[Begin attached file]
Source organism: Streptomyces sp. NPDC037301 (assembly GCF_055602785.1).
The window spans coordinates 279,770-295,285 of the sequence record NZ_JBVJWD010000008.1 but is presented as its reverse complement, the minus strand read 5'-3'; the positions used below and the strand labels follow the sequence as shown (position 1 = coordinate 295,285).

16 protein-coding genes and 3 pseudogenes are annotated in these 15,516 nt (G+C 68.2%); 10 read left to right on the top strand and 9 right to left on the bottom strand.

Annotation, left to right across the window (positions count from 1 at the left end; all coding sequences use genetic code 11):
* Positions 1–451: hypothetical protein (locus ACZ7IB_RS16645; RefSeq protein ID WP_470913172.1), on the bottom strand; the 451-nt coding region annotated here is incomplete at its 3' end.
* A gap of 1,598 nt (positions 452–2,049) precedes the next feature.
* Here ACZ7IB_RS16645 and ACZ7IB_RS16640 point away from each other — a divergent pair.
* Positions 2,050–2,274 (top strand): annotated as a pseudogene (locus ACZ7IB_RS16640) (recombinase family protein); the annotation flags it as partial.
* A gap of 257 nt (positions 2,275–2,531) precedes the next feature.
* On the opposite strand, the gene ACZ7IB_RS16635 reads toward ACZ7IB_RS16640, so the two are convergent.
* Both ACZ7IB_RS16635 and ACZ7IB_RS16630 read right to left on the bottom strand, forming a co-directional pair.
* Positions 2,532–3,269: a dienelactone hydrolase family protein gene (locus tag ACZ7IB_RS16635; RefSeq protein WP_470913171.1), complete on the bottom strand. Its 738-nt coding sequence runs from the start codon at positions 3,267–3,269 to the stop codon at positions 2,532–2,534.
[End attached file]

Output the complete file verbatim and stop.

Source organism: Streptomyces sp. NPDC037301 (assembly GCF_055602785.1).
The window spans coordinates 279,770-295,285 of the sequence record NZ_JBVJWD010000008.1 but is presented as its reverse complement, the minus strand read 5'-3'; the positions used below and the strand labels follow the sequence as shown (position 1 = coordinate 295,285).

16 protein-coding genes and 3 pseudogenes are annotated in these 15,516 nt (G+C 68.2%); 10 read left to right on the top strand and 9 right to left on the bottom strand.

Annotation, left to right across the window (positions count from 1 at the left end; all coding sequences use genetic code 11):
* Positions 1–451: hypothetical protein (locus ACZ7IB_RS16645; RefSeq protein ID WP_470913172.1), on the bottom strand; the 451-nt coding region annotated here is incomplete at its 3' end.
* A gap of 1,598 nt (positions 452–2,049) precedes the next feature.
* Here ACZ7IB_RS16645 and ACZ7IB_RS16640 point away from each other — a divergent pair.
* Positions 2,050–2,274 (top strand): annotated as a pseudogene (locus ACZ7IB_RS16640) (recombinase family protein); the annotation flags it as partial.
* A gap of 257 nt (positions 2,275–2,531) precedes the next feature.
* On the opposite strand, the gene ACZ7IB_RS16635 reads toward ACZ7IB_RS16640, so the two are convergent.
* Both ACZ7IB_RS16635 and ACZ7IB_RS16630 read right to left on the bottom strand, forming a co-directional pair.
* Positions 2,532–3,269: a dienelactone hydrolase family protein gene (locus tag ACZ7IB_RS16635; RefSeq protein WP_470913171.1), complete on the bottom strand. Its 738-nt coding sequence runs from the start codon at positions 3,267–3,269 to the stop codon at positions 2,532–2,534.